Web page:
57 Responses to “Peter Bourjos Can Hit”

You can follow any responses to this entry through the RSS 2.0 feed.
  1. Levi says:

    2011 Peter Bourjos = 2010 Brett Gardner = 2009 Nyjer Morgan?

    Vote -1 Vote +1

    • mymrbig says:

      Not really, yet kind of. Bourjos strikes out much more and walks less than Garnder, and he strikes out more and has slightly fewer walks than Nyjer. He has way more power than either of them. Nyjer and Gardner are closer, but Nyjer relies on better contact ability to boost his OBP (at least when he was successful) while Gardner relies on more BB to boost his OBP (at least when he was successful).

      Vote -1 Vote +1

      • Levi says:

        I guess it was more meant in the way of “getting value in ways the MSM doesn’t deem fruitful”. That is, largely through defense while providing marginal offensive “value”. Of course, each player is very different offensively (as you pointed out). Not that Morgan or even Gardner should be used as any predictive measurement on Bourjos, but it’ll be interesting to see if he goes on to put up a 4-5 win year in ’11, how he’ll turn out in ’12.

        Vote -1 Vote +1

  2. ppabich says:

    Still nothing is more important in regards to Bourjos, than his position. With him in center and moving career CFs to corner spots has had a noticeable positive affect to Weaver this season. The range the OFs have is as good as i have ever seen. Wells and Hunter might not be worth their price-tag, but they will hit above average, and provide great defense. I might be a homer, but there is a lot to like about this Angels team right now.

    +7 Vote -1 Vote +1

    • LionoftheSenate says:

      Bourjos is the best defensive player I have ever seen. He is as good on defense as Rodman was at rebounding. He is dominating.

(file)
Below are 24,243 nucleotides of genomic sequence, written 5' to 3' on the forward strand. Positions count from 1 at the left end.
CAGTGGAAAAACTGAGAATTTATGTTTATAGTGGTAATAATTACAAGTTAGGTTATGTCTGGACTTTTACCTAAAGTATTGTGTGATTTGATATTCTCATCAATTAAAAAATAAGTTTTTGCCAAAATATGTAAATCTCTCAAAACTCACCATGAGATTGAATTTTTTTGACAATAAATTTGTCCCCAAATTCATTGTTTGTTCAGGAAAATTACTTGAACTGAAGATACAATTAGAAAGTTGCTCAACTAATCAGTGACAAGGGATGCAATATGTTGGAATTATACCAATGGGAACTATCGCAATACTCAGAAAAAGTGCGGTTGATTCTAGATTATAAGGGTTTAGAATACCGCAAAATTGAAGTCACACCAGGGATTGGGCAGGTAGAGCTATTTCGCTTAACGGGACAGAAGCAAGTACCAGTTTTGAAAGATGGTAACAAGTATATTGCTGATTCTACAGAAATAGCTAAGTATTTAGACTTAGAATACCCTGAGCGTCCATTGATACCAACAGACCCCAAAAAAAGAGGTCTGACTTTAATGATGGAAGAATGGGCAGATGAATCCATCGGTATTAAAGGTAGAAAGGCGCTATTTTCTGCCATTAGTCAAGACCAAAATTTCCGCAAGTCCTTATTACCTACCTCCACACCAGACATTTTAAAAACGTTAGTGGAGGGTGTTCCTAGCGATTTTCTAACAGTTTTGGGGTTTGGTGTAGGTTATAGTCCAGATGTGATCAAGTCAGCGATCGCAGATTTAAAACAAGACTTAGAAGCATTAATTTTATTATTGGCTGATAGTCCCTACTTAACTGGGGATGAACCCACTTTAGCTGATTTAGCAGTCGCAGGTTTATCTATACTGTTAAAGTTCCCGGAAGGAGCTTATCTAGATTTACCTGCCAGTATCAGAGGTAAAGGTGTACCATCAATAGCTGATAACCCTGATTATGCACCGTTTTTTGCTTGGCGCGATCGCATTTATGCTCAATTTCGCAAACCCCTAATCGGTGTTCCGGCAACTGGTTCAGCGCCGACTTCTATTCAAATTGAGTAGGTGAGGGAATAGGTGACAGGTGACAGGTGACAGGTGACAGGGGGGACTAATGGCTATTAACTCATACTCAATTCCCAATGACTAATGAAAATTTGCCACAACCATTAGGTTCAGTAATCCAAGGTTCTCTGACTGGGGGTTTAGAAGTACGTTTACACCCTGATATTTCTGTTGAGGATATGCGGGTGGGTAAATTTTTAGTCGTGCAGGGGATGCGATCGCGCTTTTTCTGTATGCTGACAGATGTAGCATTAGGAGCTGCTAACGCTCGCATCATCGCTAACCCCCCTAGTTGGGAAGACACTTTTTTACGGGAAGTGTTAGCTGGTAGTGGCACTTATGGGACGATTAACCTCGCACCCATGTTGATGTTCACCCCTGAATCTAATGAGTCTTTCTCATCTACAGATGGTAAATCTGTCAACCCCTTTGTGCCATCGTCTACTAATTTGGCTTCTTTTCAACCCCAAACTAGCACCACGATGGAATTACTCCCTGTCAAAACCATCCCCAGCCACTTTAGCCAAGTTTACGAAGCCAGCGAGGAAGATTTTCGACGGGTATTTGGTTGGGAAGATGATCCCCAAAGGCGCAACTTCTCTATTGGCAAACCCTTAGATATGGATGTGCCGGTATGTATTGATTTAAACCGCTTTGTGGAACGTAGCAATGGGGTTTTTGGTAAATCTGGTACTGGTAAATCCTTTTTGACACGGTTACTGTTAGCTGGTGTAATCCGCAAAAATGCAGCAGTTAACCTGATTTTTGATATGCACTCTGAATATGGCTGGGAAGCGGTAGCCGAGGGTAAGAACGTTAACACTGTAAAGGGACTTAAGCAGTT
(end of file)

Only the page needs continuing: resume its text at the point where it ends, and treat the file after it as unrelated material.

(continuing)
No chance in hell Trout takes over CF. There is plenty of room in RF or LF.

      Vote -1 Vote +1

  3. PJ says:

    Just holding the fort till Trout is ready/

    Vote -1 Vote +1

    • theflash141 says:

      I’d much rather have Trout and Bourjos in the outfield than just one of them.

      The Wells deal looks even worse when you realize the log jam he’s created in the outfield. Hunter and Abreu will be around through next year unless they can manage to give one of them away (would have to eat some of their contract).

      Vote -1 Vote +1

      • CircleChange11 says:

        That was my biggest complaint of the deal. They can absorb the salary, but there’s nowhere for Wells to play once Trout comes up. Is Wells really going to DH?

        I think far too many fans are too willing and eager to bury the Angels. Folks the Angels are a top notch franchise. They have pitching, batting, and defense. They have youth and veterans.

        It is interesting that Bourjos has more pop than the stereotype.

        Vote -1 Vote +1

    • jaywrong says:

      i doubt that. someone else will ride the pine when trout is ready.

      Vote -1 Vote +1

    • delv says:

      How likely is it that Trout will join the ranks of Howie Kendrick, Sean Rodriguez, Dallas McPherson, Brandon Wood, and Mathis as Angels prospects who crushed the bal in the minors and didn’t perform anywhere near as well in the ML?

      Vote -1 Vote +1

      • jaywrong says:

        Howie is pretty good when healthy. SeanRod is a work in progress, but still a positive ML player in terms of potential and versitility. You have a point with McPherson and Wood, but those are totally different players then Trout. You should research before just name dropping.

        Vote -1 Vote +1

      • delv says:

        eh? I know how all of those guys are hitting, thanks. The point is not that they’re bad players (which I didn’t claim), but that they have not performed on offense anywhere near the 900-1000 OPS-levels that they did in the offense-inflating minor league park system of the Angels. That was my point. S-Rod’s defense is irrelevant.